When He’s Everything BUT Attractive

Image (79)“I want to marry a Christian girl, but I feel like I’m expected to be both Jesus and Prince Charming. That’s a lot to live up to.”

The information was second-hand, but soul-stirring nonetheless. Because I know it’s true. I know it firsthand.

More than a few friends have brought it up as they’ve gone on dates with guys they hardly know and come home to bemoan the fact that they cannot determine whether or not enough attraction has formed to accept an invitation to a second or third date.

“I just don’t know if I’m attracted to him. What about the chemistry? Shouldn’t I feel something by now?”

For all Hollywood would tell us, this seems to be a legitimate concern. And surely, as Christian women, we’ve all been concerned we might lead a guy on if we accept too many invitations. The pressure builds and we freak ourselves out trying to determine if we could be happy staring at wedding pictures shared with him for the rest of our lives.

When we go out with someone we’re extremely attracted to, yes, the chemistry is quick to accompany. Excitement reaches a fever pitch every time he calls, our friends are all goo-goo-eyed with us, and we cannot stop thinking about what may come next.

But nine times out of ten, the chemicals we call butterflies are fluttering our judgment just as much as they’re fluttering our stomachs.

When a man is easy on the eyes, we’re much more prone to disregard the ways he’s harsh on our hearts, grinding friction against the Gospel, and slowly, even if unintentionally, alienating us from the goodness of God.

What if we appreciated, dare I say prayed for, the clarity of mind that comes by not falling head over heels for his face or physique on the first date? What if we asked our good Father for the grace to look for Jesus in the men who pursue us before we look for anything worldly at all?

I think about Samuel. He was given the job of finding and anointing Israel’s new king. The people chose a beautiful king named Saul, but he quickly proved unworthy, unwilling to yield his will to that of God. So Samuel obeyed the call to Jesse’s house and, beginning with the oldest and biggest and strongest, sought to anoint the new king.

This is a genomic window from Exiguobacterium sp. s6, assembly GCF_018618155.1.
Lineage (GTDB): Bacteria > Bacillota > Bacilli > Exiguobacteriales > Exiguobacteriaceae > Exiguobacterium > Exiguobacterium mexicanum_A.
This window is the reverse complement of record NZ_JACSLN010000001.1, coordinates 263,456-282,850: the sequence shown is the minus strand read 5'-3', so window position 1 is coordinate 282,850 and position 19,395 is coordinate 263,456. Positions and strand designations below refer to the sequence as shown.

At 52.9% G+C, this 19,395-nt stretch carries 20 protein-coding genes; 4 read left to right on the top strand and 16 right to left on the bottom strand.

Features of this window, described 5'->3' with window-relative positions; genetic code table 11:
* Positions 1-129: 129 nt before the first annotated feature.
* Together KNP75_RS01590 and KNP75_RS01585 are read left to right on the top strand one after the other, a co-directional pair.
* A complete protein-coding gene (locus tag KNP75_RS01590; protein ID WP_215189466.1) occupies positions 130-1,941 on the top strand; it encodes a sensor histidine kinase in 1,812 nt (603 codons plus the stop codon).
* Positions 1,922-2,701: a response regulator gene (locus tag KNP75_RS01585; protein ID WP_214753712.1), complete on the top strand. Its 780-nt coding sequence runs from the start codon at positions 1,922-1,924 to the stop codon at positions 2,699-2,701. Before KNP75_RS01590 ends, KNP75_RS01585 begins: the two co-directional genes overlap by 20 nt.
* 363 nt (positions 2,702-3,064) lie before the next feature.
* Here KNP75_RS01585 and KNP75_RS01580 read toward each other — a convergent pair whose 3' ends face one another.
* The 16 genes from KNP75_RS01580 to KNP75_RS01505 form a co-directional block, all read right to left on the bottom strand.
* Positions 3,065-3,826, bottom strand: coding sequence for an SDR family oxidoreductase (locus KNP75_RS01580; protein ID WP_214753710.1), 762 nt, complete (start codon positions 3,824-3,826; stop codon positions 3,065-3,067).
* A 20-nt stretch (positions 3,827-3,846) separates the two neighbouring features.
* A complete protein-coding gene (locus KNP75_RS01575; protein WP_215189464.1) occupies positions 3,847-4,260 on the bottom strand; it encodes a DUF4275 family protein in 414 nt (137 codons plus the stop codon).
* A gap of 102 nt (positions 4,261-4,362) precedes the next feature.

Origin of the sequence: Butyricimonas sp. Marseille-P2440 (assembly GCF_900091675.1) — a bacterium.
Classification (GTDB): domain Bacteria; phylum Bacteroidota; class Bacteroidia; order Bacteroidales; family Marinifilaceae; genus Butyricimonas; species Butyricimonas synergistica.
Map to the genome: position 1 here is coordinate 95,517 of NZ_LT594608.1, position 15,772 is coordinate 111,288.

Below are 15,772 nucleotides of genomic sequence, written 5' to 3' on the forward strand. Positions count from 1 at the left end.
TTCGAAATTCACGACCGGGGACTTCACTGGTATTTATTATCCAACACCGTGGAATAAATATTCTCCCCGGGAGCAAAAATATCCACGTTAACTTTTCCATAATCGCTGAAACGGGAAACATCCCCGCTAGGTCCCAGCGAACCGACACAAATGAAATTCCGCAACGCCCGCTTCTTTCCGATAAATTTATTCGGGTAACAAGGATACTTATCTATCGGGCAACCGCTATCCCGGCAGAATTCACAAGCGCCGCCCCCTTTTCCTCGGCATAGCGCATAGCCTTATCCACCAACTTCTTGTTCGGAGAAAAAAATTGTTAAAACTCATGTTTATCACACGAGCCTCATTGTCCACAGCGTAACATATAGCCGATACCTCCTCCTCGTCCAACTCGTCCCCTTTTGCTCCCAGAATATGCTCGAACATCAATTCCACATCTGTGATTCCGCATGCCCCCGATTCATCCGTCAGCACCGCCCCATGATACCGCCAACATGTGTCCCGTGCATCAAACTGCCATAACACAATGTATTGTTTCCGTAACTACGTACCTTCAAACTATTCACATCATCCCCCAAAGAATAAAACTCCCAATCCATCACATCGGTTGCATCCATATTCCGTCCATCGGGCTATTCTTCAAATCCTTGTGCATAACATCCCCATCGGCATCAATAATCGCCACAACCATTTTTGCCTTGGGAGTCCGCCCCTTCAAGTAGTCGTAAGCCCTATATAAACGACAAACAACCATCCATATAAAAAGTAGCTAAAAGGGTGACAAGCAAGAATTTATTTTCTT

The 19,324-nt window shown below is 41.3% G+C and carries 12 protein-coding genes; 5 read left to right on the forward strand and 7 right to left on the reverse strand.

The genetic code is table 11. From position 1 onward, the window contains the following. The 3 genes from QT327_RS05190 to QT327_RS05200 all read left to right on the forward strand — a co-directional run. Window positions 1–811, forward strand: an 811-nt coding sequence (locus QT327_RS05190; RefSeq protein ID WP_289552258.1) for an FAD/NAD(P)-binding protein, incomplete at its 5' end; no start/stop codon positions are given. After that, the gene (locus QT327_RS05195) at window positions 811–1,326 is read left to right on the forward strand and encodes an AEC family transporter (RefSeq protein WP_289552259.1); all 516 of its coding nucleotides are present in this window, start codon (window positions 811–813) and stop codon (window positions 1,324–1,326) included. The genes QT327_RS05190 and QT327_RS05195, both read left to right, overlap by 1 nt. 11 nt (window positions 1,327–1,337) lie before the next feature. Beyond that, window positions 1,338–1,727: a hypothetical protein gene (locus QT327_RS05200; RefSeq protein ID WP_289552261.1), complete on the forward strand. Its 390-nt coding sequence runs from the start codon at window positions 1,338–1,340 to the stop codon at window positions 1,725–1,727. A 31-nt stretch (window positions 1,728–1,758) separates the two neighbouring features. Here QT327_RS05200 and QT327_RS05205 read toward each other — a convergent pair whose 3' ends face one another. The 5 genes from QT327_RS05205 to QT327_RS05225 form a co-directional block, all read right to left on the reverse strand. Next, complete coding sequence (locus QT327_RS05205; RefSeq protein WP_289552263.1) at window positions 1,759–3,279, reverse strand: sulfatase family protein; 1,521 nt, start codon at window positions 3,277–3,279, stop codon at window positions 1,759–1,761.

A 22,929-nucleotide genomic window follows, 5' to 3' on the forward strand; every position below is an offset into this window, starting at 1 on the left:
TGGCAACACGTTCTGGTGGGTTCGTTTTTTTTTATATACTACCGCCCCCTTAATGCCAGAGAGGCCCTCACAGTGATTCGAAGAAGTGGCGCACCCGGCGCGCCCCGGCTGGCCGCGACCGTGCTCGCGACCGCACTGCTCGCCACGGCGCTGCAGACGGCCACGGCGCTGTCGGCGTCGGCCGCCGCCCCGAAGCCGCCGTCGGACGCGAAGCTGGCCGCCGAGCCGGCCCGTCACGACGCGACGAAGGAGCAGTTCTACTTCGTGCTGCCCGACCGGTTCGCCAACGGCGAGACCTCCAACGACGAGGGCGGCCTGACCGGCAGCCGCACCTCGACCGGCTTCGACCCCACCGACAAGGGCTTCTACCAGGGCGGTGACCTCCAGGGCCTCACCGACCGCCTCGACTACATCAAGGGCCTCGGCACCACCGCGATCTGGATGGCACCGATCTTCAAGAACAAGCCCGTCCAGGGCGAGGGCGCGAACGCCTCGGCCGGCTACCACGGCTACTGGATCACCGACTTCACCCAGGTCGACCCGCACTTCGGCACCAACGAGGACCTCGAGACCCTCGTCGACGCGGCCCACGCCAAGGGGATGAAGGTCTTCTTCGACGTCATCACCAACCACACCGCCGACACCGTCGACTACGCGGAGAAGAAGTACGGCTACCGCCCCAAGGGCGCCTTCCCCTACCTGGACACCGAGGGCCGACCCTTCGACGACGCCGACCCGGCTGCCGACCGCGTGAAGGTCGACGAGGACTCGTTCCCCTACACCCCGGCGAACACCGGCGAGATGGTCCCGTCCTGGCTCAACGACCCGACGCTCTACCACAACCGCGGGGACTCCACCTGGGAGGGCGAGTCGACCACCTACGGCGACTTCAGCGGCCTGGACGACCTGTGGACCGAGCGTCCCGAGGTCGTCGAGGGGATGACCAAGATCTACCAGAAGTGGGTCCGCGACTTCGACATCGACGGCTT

As the Spirit rejected man after man, He whispered into Samuel’s confusion, “Do not look on his appearance or on the height of his stature, because I have rejected him. For the Lord sees not as man sees: man looks on the outward appearance, but the Lord looks on the heart.” (1 Samuel 16:7)

As Samuel looked for the one who looked most like a king,
God was looking for the one who loved most like the King.

Not the one who stood the tallest, but the one willing to bend and serve the lowest.

Not the one who was too important for sheep, but the one who devoted his whole being to their tender care.

Not the one who would cower in fear before giants, but the one who wrestled lions and flung stones of trust at the enemies of God.

Because this king was so much more than a king. He was a forerunner, a promise, a vision of the King who would come. The King who would love and serve and care and then wrestle sin on a hill where He took all the wrath.

And the King? He was not beautiful either. “He had no form or majesty that we should look at Him, and no beauty that we should desire Him.” (Isaiah 53:2)

Beloved, when we go on first or second or third dates and find ourselves awed by his heart but oddly unimpressed with his outward features, let’s humbly recognize we would feel the same if Jesus were seated there instead. It’s the love of Jesus for us that draws our hearts to lovingly find Him beautiful. Can we really ask more of our brothers in Christ?

Can we demand they offer us more than Jesus Himself was made incarnate to give?

How hopeless would we feel if we were asked to be Mother Theresa and Scarlet Johansson all at once? Let’s not put this impossible and fickle expectation on our brothers.

Go on dates with him anyway. If he’s fit to be someone’s husband, he may very well be yours. Ask God for the grace of loving his face only because his heart is so much like the heart of Jesus. Men after God’s own heart can handle the disappointment if the dating ends. They’ll assume the risk and pursue you anyway and entrust their own hearts to the Father.

If this is a man God would have you marry, attraction will come with time. And how much sweeter it will be when you can say it was all the work of God in your hearts rather than the fast and furious infatuation the world is so eager to applaud.

And after all.

“Charm is deceptive and beauty is fleeting, but a woman who fears the Lord is to be praised.” (Proverbs 31:30)

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